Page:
Trump dishes the red meat but keeps revenge on ice
Trump's zeal for getting even for past slights was short-lived at his first rally since leaving the White House.
WELLINGTON, Ohio — Donald Trump’s first MAGA rally since leaving the White House was billed as a takedown of one of the 10 Republicans who voted for the then-president’s impeachment following the Jan. 6 Capitol Hill riots.
“He’s a sell out and fake Republican,” Trump said of Ohio Rep. Anthony Gonzalez as he boosted his own former aide and 16th district candidate Max Miller. But Trump's apparent laser focus on getting even for past slights was short-lived.
Instead, he delivered a red-meat speech to thousands of die-hard fans who crowded the Lorain County fairgrounds in rural northeast Ohio and were eager to hear the ex-president deliver lines they have heard for years.
Over the course of a winding but largely familiar speech, Trump took aim at political enemies, aired a long list of grievances, waxed poetic about his time in the Oval Office, and entertained a lineup of right-wing figures who helped him fan conspiracy theories about the 2020 election.
Tony Hocevar, a longtime supporter from the Cleveland area, said he wanted to hear Trump talk about “the same stuff — just more of it.”
For over an hour, Trump took aim at the Biden administration’s policies on immigration and Vice President Kamala Harris’ trip to the southern border, and, without saying his name, slammed Gen. Mark Milley and “woke generals” over their comments about critical race theory. He revived chants of “lock her up!” about Hillary Clinton and read the poem “The Snake,” a fan favorite from the 2016 campaign trail.
“The subject matter is somewhat depressing, because what happened in November should have never have happened,” Trump said. "They used Covid to steal the election."
The crowds were sympathetic to Trump and eager to hear him announce another run for president. Each of the over half-a-dozen rallygoers interviewed said they wanted Trump to signal he plans to run for a third time in 2024.
“I hope he’s either looking to run, or run for Speaker of the House,” said Richard Stachurski, referring to a rumor circulating among Trump supporters that Trump could potentially run and win a House race, then take over as Speaker.
Thousands of supporters, some in T-shirts that read "Trump 2024," and "Trump is my President," packed in hours before Trump took the stage. But as his speech went on for over an hour, supporters trickled out — some had grown frustrated after a jumbotron did not show a live video of the speech.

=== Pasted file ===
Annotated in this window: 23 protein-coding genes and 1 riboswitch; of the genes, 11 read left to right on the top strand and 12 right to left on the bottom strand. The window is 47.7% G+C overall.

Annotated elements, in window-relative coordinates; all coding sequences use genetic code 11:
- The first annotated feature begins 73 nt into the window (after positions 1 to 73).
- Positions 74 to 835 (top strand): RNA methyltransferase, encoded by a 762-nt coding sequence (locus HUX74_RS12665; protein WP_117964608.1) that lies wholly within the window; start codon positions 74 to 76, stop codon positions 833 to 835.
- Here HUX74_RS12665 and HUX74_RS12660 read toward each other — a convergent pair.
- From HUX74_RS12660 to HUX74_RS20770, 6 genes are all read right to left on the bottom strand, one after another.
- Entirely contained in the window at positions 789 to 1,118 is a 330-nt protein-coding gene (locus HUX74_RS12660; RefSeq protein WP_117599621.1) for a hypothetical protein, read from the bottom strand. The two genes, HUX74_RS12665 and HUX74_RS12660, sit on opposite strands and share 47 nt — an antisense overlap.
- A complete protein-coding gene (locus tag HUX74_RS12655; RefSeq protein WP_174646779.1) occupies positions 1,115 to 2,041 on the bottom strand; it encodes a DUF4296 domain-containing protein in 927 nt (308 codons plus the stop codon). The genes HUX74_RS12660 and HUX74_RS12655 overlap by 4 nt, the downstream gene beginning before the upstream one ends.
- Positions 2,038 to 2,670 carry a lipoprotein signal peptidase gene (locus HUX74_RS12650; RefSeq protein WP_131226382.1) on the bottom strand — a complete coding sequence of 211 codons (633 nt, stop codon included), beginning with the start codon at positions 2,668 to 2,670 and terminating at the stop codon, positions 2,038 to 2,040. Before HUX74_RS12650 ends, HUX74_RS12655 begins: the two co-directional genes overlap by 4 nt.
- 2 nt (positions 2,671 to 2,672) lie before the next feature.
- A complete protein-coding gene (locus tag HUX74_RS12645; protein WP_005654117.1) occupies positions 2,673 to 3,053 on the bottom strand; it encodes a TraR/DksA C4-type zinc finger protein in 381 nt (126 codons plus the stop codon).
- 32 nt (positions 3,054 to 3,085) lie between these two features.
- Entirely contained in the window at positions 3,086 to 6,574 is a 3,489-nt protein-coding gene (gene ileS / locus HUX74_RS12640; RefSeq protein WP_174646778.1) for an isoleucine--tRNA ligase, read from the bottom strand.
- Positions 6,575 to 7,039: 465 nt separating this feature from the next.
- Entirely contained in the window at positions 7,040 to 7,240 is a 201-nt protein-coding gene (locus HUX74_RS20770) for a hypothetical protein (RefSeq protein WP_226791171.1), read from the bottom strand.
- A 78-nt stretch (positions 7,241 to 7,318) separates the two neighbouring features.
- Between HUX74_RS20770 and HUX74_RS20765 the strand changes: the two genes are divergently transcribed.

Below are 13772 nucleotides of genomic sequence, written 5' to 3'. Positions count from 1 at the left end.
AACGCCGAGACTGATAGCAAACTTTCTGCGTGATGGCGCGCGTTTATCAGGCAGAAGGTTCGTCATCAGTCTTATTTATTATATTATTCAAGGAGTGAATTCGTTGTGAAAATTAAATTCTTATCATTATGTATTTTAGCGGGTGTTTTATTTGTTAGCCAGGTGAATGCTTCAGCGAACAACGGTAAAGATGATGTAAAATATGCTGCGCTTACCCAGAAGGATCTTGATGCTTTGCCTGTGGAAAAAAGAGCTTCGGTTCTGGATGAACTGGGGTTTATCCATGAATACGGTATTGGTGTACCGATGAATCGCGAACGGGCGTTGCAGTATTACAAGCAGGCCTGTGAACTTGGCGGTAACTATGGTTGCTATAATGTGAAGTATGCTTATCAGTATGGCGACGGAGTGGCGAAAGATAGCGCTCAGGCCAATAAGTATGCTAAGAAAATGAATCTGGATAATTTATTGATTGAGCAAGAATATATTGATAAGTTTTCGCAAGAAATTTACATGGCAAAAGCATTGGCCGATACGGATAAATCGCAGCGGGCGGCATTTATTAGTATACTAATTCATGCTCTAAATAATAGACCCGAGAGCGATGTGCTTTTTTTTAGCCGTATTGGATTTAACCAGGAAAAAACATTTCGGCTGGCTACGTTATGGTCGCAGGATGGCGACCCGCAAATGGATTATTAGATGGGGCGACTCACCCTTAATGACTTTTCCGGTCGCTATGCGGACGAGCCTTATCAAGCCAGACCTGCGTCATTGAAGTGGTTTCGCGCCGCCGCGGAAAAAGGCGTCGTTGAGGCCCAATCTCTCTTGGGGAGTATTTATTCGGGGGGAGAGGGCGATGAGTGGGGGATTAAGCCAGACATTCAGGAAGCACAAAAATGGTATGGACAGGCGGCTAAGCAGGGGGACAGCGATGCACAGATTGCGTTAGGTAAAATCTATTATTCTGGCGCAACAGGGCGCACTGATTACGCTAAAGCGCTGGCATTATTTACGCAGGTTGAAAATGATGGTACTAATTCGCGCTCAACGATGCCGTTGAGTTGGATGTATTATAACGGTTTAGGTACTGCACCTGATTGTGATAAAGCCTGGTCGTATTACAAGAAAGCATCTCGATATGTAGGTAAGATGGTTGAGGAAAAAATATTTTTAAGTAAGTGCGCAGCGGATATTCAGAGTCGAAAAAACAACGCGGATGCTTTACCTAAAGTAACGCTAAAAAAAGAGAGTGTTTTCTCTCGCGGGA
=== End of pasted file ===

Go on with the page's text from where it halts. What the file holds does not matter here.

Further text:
Before Trump took the stage, Rep. Marjorie Taylor Greene (R-Ga.) was greeted with a standing ovation and met with a roar of cheers when she called on infectious disease expert Dr. Anthony Fauci to be fired.
“Lock him up! Lock him up!” the crowd yelled.
“Let me ask you a question — who is president?” Greene said. “Trump! Trump! Trump!” the crowd called back.
Rallygoers clamored for selfies with MyPillow CEO Mike Lindell, who has pushed false theories about election fraud and is being sued for defamation by Dominion Voting Systems for his claims the company rigged the election.
And in an unusual kick off to a political rally, a Cincinnati-area math teacher, Douglas Frank gave a PowerPoint presentation with charts and numbers meant to convince the crowd he has data to back up untrue claims of widespread, coordinated election fraud. The crowd sat quietly as he clicked through his slide show.
Before the rally, Trump attended a VIP reception and fundraiser in support of Miller attended by high-profile donors and Republican Senate primary candidates eager to secure an endorsement.
Jane Timken, the former Ohio GOP chairwoman, flew a plane with a banner that read “Ohio is Trump Country” and passed out flyers that said she is the “Only True Pro-Trump America First Candidate,” with a list of all the ways she has supported Trump.
Trump, who has been advised not to make an endorsement yet in the crowded Senate GOP primary, acknowledged every candidate by name but avoided offering any his stamp of approval.
Instead he polled the audience. "Who likes Jane Timken? Who likes Josh Mandel? Who likes Gibbons?" (Trump forgot to name Bernie Moreno in the audience poll.)
Next week, a fifth candidate could enter the race: J.D. Vance, the author of "Hillbilly Elegy," who was at the rally and said he will be making an announcement next week about his decision to run.